By: Ethan Chorin
Khalifa Heftar, dubbed Libya’s ‘rogue’ general for his refusal to support a series of shaky, Islamist-weighted governments, has made potentially game-changing news this week by re-asserting control over Libya’s Eastern export terminals.
For more than two years these facilities have been held by the volatile militia leader Ibrahim Jathran, who has sold his loyalties to all sides. General Heftar’s action follows on months of progress made by the Libyan National Army, which he commands, to push the Islamic State and other extremist groups back from Benghazi and several other strategic towns in the East.
Rather than welcoming Heftar’s progress, the United States, the U.K., France, Germany, Italy and Spain signed a joint communiqué this week expressing their strong displeasure.
These Western countries have put all of their visible efforts into a highly flawed U.N.-engineered Government of National Accord, which for many months has sagged under the weight of an unworkably complex structure, ad hoc decision-making and a lack of strong popular support.
From the international community’s perspective, the advantages of the Government of National Accord may have been its support for air strikes against the Islamic State and so far ineffective actions to stem the flow of migrants to Europe’s shores — without requiring major expenditure to correct the mistakes that were made after the 2011 intervention that overthrew Muammar Gaddafi.
The latter have been under scrutiny this week as part of a politicized U.K. parliamentary inquiry, which called the Government of National Accord the “only game in town.” Heftar has just demonstrated that this is not the case.
For all the Western fears of a Heftar-led coup, the General has done what the West and the Government of National Accord have decidedly not been able to do: over two years, he has systematically pieced together a robust and officered fighting force, and in turn successfully pushed extremist groups out of strongholds in the East. And he has done so with modest external support, at best.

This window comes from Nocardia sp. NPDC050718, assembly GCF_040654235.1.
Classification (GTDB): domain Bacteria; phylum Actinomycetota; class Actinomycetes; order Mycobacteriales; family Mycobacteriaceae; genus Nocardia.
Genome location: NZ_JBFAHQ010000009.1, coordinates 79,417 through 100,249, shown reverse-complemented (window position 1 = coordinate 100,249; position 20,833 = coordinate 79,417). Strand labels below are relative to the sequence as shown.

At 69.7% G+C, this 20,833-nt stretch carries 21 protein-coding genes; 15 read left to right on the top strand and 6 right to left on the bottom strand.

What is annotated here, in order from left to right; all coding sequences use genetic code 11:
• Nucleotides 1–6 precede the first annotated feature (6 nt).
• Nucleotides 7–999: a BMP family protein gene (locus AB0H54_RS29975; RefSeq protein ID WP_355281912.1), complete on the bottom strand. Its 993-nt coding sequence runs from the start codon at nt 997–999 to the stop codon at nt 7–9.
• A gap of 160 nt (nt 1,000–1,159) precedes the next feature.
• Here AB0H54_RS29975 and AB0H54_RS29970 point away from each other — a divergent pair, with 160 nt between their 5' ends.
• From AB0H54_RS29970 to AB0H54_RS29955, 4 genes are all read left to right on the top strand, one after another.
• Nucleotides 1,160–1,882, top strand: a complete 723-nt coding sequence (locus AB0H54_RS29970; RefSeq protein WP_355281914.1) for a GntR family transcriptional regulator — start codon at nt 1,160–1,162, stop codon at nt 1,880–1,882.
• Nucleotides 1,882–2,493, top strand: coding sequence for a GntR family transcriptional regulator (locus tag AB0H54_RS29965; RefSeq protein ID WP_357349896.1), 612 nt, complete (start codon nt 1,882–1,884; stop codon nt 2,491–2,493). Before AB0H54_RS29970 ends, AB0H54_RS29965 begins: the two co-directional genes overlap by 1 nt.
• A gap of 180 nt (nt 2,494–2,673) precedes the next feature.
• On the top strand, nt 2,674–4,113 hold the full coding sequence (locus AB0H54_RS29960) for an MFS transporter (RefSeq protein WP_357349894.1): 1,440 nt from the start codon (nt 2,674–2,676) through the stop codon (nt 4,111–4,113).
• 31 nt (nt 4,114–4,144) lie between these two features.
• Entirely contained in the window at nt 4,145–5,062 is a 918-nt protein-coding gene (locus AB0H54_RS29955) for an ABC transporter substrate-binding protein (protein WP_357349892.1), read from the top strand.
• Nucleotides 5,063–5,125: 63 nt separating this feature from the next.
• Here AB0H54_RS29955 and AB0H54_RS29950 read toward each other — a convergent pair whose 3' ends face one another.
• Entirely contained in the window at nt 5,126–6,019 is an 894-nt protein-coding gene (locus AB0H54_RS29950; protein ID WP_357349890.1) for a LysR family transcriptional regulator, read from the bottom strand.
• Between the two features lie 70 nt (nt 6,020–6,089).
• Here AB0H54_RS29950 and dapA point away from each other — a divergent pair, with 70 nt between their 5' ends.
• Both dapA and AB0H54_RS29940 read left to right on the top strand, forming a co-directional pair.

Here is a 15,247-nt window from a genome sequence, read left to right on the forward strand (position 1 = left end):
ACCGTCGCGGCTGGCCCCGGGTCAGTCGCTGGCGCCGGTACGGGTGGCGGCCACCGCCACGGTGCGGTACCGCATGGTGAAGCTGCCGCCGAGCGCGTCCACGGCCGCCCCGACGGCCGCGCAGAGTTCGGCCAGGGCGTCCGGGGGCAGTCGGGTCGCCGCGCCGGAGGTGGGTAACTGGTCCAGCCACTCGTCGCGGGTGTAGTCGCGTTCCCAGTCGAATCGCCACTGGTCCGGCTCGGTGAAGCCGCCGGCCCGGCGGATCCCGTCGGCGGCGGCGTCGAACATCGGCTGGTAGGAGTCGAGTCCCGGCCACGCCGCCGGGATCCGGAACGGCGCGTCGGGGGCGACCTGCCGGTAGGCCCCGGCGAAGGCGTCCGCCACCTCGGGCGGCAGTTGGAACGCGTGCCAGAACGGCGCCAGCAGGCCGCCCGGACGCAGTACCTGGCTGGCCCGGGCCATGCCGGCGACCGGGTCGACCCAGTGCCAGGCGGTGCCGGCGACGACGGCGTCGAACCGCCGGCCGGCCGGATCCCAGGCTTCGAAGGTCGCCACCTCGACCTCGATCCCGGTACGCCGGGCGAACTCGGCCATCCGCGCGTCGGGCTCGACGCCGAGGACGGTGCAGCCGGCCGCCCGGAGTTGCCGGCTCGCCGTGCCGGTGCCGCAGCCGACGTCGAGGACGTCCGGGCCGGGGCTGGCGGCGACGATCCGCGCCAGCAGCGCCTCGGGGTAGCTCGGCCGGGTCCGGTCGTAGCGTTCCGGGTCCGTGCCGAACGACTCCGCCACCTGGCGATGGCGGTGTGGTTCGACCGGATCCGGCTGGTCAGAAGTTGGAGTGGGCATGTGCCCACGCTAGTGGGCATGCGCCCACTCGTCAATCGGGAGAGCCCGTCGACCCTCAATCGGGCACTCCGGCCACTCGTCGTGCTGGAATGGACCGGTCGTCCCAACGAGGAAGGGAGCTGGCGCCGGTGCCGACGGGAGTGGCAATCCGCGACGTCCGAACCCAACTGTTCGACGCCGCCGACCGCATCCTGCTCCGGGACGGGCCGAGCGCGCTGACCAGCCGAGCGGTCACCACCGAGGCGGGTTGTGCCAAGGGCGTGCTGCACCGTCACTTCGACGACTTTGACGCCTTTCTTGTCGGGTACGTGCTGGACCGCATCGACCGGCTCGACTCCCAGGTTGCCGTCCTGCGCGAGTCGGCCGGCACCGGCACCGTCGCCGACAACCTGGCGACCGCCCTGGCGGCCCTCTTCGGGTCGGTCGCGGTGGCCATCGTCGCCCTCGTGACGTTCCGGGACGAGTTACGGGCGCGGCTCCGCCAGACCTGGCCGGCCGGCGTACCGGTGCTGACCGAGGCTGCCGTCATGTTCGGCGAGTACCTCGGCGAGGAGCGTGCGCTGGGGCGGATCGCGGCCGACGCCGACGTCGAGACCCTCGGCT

Extremists have decried Heftar’s blunt fighting techniques, which they say amount to razing full city blocks in pursuit of handfuls of jihadists. But the population of the East still overwhelmingly supports Heftar because he has produced results.
Benghazi, which has been under Islamist siege since a year after the Revolution, has been ravaged, but is now largely secured.
Many of those Libyan politicians and exiles who had been supporting the Government of National Accord because they believed it was the best of bad options, now applaud Heftar’s recent moves as breaking the long stalemate that has torn Libya apart.
From his announcement of the creation of a national movement (Karama, or “dignity”) in 2014, there were concerns that Heftar might become a new regional strongman. I flagged this as a possibility in 2014, back when Libya still had a weak, but popularly-elected government. But I also pointed out that Heftar could not easily be ignored, and that given the U.S.’ past relationship with him, including well reported ties with the C.I.A., it behooved the U.S. to clarify its position, or at least its expectations of him.
General Heftar’s reasons for opposing the Government of National Accord are not as unreasonable as they have been cast: by the terms of the Libyan Political Agreement, the Government of National Accord came into effect once it was ratified by the House of Representatives, which would serve as its legislative arm. But the House of Representatives has twice voted against it.